Molecular characterization of EG-VEGF-mediated angiogenesis: differential effects on microvascular and macrovascular endothelial cells.

Brouillet S, Hoffmann P, Benharouga M, Salomon A, Schaal JP, Feige JJ, Alfaidy N - Mol. Biol. Cell (2010)

EG-VEGF angiogenic effects are mediated by PROKR1 and not PROKR2. (A and B) EG-VEGF (25 ng/ml) effect on spheroid sprouting of HPEC cells that had been silenced for PROKR1 and PROKR2 mRNA using siRNA (siRNA strategy), or treated with PROKR1 and R2 blocking antibodies (antibody strategy), respectively. (C and D) Quantifications of the number of sprouts in three independent experiments for both strategies. In the two sets of experiments, EG-VEGF significantly increased the number of sprouts. Both siRNA to PROKR1 and its blocking antibody inhibited EG-VEGF effect. However, nor siRNA to PROKR2, neither its blocking antibody did affect the spheroid sprouting. Data represent the mean ± SEM (***p < 0.001, **p < 0.01, ns, not significant). Bar, 100 μm.
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Related In: Results  -  Collection

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Figure 6: EG-VEGF angiogenic effects are mediated by PROKR1 and not PROKR2. (A and B) EG-VEGF (25 ng/ml) effect on spheroid sprouting of HPEC cells that had been silenced for PROKR1 and PROKR2 mRNA using siRNA (siRNA strategy), or treated with PROKR1 and R2 blocking antibodies (antibody strategy), respectively. (C and D) Quantifications of the number of sprouts in three independent experiments for both strategies. In the two sets of experiments, EG-VEGF significantly increased the number of sprouts. Both siRNA to PROKR1 and its blocking antibody inhibited EG-VEGF effect. However, nor siRNA to PROKR2, neither its blocking antibody did affect the spheroid sprouting. Data represent the mean ± SEM (***p < 0.001, **p < 0.01, ns, not significant). Bar, 100 μm.
Mentions: In the aforementioned experiments, we have shown that HPEC express both type 1 and type 2 receptors for EG-VEGF (PROKR1 and PROKR2). To determine which type of receptor was involved in EG-VEGF effect on HPEC sprouting, we examined the effect of EG-VEGF on HPECs in which PROKR1 or PROKR2 mRNA expression was silenced by specific siRNAs, (see Figure S3 for siRNA strategy). In addition, the strategy of receptors blockade by specific neutralizing antibodies was also used (see Figure S3 for antibody strategy). Our results show that treatment with PROKR2 siRNA (Figure 6A) or antibody (Figure 6B) did not affect EG-VEGF stimulation of sprouting. However, PROKR1 siRNA or antibody reversed its effect. To measure the effect of EG-VEGF on HPEC sprouting, we quantified the number of sprouts formed under all conditions. The graphs in Figure 6, C and D, shows that EG-VEGF significantly increased the number of sprouts and that EG-VEGF effect was specifically reversed by the PROKR1 siRNA treatment and by PROKR1 antibody blockade.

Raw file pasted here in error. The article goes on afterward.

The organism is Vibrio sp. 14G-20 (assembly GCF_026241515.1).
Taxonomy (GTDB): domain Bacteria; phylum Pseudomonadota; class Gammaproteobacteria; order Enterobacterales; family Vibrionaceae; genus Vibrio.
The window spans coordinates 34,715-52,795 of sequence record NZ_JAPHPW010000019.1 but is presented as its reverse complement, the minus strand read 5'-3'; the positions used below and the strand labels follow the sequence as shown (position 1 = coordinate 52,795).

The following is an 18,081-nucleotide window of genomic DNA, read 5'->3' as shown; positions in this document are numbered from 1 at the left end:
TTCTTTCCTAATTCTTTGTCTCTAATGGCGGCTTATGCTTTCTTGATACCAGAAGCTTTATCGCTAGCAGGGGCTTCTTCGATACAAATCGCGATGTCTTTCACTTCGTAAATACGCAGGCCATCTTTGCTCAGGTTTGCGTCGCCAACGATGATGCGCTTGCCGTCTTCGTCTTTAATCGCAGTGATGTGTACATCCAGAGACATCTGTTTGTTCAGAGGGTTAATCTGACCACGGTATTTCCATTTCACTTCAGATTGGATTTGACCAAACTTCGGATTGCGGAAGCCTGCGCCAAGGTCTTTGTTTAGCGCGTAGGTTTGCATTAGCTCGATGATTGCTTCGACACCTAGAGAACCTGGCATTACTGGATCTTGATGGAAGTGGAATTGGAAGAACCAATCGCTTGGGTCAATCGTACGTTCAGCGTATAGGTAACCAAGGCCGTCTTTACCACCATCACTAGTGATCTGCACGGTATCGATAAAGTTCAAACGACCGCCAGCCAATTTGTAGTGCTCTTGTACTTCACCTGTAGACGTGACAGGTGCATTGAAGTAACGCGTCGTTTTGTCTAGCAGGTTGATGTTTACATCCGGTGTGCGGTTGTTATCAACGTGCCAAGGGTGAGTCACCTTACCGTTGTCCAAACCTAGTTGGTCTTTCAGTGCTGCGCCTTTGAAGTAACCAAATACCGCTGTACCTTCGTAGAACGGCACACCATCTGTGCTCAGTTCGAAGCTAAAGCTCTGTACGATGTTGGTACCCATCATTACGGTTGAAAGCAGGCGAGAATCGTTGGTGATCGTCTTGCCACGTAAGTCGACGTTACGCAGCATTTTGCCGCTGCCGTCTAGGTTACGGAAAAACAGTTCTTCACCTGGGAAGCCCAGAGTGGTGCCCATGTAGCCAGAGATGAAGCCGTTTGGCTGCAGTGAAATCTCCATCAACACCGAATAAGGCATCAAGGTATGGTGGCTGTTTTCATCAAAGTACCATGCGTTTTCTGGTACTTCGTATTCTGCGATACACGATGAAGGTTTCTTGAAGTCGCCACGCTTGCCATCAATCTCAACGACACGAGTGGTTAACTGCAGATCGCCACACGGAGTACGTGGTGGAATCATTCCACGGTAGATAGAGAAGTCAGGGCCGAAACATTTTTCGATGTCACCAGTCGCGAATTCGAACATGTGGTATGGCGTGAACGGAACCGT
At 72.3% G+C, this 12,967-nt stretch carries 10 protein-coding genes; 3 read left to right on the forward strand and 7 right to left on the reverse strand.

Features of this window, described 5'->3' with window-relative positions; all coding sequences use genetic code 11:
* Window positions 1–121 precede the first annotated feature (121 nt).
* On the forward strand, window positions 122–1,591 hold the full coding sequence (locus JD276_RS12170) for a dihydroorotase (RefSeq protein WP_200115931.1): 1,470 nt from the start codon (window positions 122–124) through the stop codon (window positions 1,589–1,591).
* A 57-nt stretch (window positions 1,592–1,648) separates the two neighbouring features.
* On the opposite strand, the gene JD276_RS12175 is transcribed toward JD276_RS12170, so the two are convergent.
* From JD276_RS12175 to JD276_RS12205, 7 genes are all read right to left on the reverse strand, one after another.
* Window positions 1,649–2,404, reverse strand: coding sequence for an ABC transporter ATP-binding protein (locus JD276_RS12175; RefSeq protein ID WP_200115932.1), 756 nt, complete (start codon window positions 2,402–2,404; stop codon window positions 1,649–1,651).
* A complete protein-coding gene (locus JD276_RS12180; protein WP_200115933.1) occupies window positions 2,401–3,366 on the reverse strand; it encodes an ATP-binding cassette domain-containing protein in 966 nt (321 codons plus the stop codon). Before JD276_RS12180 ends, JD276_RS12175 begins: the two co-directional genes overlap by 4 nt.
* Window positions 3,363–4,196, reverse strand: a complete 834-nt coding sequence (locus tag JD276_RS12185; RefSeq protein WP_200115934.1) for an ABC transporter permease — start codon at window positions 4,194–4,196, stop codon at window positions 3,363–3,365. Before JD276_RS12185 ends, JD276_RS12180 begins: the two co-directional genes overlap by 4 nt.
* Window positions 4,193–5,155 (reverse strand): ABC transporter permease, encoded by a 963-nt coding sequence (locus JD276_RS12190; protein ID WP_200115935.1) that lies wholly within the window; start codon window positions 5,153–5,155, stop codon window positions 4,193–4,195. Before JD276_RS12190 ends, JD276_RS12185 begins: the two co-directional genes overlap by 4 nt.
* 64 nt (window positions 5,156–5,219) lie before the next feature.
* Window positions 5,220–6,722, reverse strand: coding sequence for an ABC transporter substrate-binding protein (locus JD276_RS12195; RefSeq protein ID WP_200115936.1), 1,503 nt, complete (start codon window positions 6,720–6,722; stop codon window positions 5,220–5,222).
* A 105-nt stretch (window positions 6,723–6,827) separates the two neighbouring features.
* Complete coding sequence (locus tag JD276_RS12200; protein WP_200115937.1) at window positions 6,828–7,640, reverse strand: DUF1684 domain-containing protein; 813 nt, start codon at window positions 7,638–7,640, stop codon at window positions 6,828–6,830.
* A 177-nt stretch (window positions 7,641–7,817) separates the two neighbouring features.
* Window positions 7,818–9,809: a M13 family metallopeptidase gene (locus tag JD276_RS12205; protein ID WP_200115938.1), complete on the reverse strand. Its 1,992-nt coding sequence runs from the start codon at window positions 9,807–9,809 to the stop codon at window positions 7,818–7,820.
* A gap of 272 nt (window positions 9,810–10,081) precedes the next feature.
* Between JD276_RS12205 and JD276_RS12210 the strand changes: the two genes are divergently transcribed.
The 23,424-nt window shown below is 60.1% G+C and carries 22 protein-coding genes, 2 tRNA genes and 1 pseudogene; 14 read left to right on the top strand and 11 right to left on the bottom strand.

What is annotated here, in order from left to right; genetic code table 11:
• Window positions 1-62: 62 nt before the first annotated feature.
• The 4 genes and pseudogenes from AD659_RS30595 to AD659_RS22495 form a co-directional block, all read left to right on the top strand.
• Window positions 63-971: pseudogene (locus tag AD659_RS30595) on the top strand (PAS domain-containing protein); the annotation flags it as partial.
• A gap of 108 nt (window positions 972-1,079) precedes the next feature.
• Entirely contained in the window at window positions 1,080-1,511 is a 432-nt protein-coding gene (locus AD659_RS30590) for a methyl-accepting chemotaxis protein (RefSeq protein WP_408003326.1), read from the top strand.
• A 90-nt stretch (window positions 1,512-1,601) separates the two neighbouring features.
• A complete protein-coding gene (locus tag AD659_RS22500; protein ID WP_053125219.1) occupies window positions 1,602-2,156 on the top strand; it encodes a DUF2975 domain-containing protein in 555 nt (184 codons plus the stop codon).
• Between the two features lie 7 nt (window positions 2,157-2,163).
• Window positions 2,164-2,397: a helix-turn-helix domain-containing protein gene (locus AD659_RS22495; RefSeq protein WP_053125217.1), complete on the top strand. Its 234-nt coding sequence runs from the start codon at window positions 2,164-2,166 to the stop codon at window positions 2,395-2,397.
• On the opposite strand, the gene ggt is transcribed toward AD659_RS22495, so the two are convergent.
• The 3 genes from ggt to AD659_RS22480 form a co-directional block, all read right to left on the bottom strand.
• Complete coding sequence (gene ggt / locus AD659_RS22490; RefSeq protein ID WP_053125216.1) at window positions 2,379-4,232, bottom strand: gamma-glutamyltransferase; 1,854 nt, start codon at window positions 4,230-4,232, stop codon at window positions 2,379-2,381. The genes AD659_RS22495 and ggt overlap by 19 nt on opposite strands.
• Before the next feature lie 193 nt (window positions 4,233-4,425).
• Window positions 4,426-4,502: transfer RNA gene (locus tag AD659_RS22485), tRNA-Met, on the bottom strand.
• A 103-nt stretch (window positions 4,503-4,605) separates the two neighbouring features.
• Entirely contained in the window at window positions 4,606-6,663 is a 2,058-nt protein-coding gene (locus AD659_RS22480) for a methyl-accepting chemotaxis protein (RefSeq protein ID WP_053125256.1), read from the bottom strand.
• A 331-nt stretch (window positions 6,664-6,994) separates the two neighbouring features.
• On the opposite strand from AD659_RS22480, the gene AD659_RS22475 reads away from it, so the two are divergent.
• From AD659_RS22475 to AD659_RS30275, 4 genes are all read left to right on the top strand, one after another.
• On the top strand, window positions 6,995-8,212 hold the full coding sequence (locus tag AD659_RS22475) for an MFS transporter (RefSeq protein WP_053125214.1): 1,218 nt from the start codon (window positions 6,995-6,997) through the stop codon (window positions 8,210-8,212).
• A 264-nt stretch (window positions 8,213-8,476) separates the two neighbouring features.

Bottom Line: Here we characterized its angiogenic effect using different experimental procedures.More importantly, we demonstrated that PROKR1 mediates EG-VEGF angiogenic effects, whereas PROKR2 mediates cellular permeability.Altogether, these data characterized angiogenic processes mediated by EG-VEGF, depicted a new angiogenic factor in the placenta, and suggest a novel view of the regulation of angiogenesis in placental pathologies.

View Article: PubMed Central - PubMed

Affiliation: Institut National de la Santé et de la Recherche Médicale, Unité 878, Grenoble, France.

ABSTRACT
Endocrine gland derived vascular endothelial growth factor (EG-VEGF) also called prokineticin (PK1), has been identified and linked to several biological processes including angiogenesis. EG-VEGF is abundantly expressed in the highest vascularized organ, the human placenta. Here we characterized its angiogenic effect using different experimental procedures. Immunohistochemistry was used to localize EG-VEGF receptors (PROKR1 and PROKR2) in placental and umbilical cord tissue. Primary microvascular placental endothelial cell (HPEC) and umbilical vein-derived macrovascular EC (HUVEC) were used to assess its effects on proliferation, migration, cell survival, pseudovascular organization, spheroid sprouting, permeability and paracellular transport. siRNA and neutralizing antibody strategies were used to differentiate PROKR1- from PROKR2-mediated effects. Our results show that 1) HPEC and HUVEC express both types of receptors 2) EG-VEGF stimulates HPEC's proliferation, migration and survival, but increases only survival in HUVECs. and 3) EG-VEGF was more potent than VEGF in stimulating HPEC sprout formation, pseudovascular organization, and it significantly increases HPEC permeability and paracellular transport. More importantly, we demonstrated that PROKR1 mediates EG-VEGF angiogenic effects, whereas PROKR2 mediates cellular permeability. Altogether, these data characterized angiogenic processes mediated by EG-VEGF, depicted a new angiogenic factor in the placenta, and suggest a novel view of the regulation of angiogenesis in placental pathologies.

Show MeSH
Related in: MedlinePlus